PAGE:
Beat the Heat: Heat Safety Tips

Beat the Heat: Heat Safety for your Employees

While idyllic images of summer — swimming, sipping a glass of lemonade, and grilling — might be nice, the reality of summer can be brutal for those who find themselves working outside during a heat wave. In Texas, we know to expect heat waves even long after summer has officially ended. According to a joint study by the National Institute for Occupational Safety and Health (NIOSH) and the Occupational Safety and Health Administration (OSHA), “workers who are exposed to extreme heat or work in hot environments…may be at risk for heat stress.” Just what is heat stress and how can you take steps to ensure the safety of your team during the hot summer months?

What is Heat Stress?

Heat stress occurs when the body builds heat, either caused by muscle use or high temperatures. As the internal body temperature rises, your heart rate increases. This can lead to several heat-related illnesses, often before workers realize there is a problem.

Heat stress can lead to such illnesses as:

  • Heat stroke, which is a life-threatening illness. As the body temperature increases, the worker can experience confusion, loss of consciousness, seizures, high body temperature, and either hot, dry skin or profuse sweating. If this occurs, get the worker to a shady spot, wet them with cool water, and call 911.
  • Heat exhaustion is also a serious illness. The worker may complain of headache, nausea, dizziness, weakness, irritability, thirst, heavy sweating, elevated body temperature, and/or decreased urine output. Take the worker immediately to a clinic or emergency room. Have the worker drink liquids, remove excess clothing, and place cold compresses on the head, neck, and face.
  • Heat cramps occur as the body loses salts and fluids with sweat. Drink plenty of water and get a snack. While it is no substitute for plain water, drinking a sports drink with electrolytes can help relieve cramps. Ensure that if the worker exhibits cramps, they get to a cooler, shady area immediately.
  • Heat rash is the most common problem outdoor workers experience during hot summer months. It is often on the neck, upper chest, groin area, and in skin creases. Keep the rash dry and avoid using ointments or creams. Powders may help relieve the discomfort.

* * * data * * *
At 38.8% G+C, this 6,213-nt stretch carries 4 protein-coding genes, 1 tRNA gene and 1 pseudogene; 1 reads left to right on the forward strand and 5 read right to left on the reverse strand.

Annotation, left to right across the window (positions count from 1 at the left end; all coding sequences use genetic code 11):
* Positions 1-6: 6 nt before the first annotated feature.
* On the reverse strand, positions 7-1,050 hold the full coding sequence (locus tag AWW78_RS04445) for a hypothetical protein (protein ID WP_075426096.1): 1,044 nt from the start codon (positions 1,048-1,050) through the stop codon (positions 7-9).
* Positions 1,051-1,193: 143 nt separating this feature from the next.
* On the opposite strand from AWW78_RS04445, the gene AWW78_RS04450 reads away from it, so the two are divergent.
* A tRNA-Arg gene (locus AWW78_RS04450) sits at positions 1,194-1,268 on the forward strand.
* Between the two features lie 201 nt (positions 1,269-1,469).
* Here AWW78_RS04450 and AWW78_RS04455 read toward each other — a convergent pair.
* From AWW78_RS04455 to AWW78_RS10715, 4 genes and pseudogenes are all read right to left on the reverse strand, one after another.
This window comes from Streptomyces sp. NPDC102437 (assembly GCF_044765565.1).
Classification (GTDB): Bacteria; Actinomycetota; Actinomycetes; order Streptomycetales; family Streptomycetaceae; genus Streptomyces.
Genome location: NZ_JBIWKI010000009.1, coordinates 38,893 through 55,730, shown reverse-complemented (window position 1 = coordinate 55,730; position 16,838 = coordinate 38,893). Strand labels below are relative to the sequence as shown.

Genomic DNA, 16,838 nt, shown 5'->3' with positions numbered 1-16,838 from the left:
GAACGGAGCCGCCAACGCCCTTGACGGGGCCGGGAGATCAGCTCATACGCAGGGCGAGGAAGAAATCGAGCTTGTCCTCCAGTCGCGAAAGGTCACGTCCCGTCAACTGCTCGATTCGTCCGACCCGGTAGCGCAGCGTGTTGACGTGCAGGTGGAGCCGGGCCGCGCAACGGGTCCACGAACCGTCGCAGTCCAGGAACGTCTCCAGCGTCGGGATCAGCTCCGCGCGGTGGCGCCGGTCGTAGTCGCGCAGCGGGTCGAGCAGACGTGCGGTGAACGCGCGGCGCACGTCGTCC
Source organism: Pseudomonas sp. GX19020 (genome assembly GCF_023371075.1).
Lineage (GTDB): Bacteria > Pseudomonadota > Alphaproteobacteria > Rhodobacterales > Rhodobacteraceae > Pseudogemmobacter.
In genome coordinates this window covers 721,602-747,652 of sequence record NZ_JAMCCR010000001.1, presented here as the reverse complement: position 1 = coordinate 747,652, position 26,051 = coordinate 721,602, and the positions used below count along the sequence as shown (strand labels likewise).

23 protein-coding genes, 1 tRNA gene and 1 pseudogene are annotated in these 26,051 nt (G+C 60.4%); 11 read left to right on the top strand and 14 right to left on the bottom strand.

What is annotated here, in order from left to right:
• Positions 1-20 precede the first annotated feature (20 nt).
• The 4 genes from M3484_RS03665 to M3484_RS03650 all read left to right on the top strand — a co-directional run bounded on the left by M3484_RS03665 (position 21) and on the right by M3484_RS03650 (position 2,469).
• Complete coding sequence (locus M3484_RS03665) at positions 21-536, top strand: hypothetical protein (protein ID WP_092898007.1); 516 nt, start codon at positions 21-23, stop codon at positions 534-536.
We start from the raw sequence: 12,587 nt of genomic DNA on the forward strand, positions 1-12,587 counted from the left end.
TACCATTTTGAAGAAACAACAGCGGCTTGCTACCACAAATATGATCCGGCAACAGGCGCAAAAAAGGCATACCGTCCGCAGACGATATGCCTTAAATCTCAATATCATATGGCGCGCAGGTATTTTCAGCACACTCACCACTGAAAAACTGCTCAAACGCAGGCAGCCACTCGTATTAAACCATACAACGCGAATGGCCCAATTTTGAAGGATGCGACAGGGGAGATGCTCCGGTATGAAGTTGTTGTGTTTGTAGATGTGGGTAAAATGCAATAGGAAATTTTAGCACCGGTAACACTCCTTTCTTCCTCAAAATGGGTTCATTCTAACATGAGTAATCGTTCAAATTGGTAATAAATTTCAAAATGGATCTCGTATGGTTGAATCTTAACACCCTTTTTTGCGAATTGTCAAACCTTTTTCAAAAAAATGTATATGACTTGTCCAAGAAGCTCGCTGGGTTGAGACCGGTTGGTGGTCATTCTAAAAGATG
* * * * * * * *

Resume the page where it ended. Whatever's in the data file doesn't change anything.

Steps to Prevent Heat Stress

It’s impossible to avoid the heat while working outside during the hot summer months. The Centers for Disease Control and Prevention suggests that there are, however, practical steps to help ensure that your workers beat the heat. Some steps to prevent heat stress include:

  • Train employees to follow the buddy system. During times of heat waves, ensure that crew chiefs understand how to recognize the signs of heat stress and can act quickly.
  • Drink plenty of water. The CDC recommends drinking at least one cup of water every 15 to 20 minutes. Companies can help prevent the high cost of heat stress to people and business by proactively having large water coolers in trucks during the summer months.
  • Workers should wear light-colored clothing made of natural fibers, such as cotton. Long-sleeved, loose-fitting shirts offer the best protection for those who must be outdoors.
  • Schedule work involving the heaviest lifting early in the morning. For example, you might schedule riding a mower or operating equipment during the heat of the day when it is easier to sit down.
  • Remind workers that it is harder to stay hydrated during the day if they had alcohol the evening before work. Encourage them to consider safety during summer heat waves.
  • Wear a wide-brimmed sunhat that shields the head. Encourage workers to keep a cool, damp rag around their necks and even wetting down a hat works well to lower body temperature.
  • Advise workers to slow down during the hottest part of the day. Workers who take frequent breaks are more productive during heat waves than those who attempt to continue working non-stop.
  • Ensure that air conditioning is functioning in all work vehicles. This gives workers a reprieve between jobs. It is also a place where they can cool down if they become overheated.

If you take steps to help your workers beat the heat during the summer heat waves, it will help keep everyone safe and on the job. If you have any questions, we’re always here to help.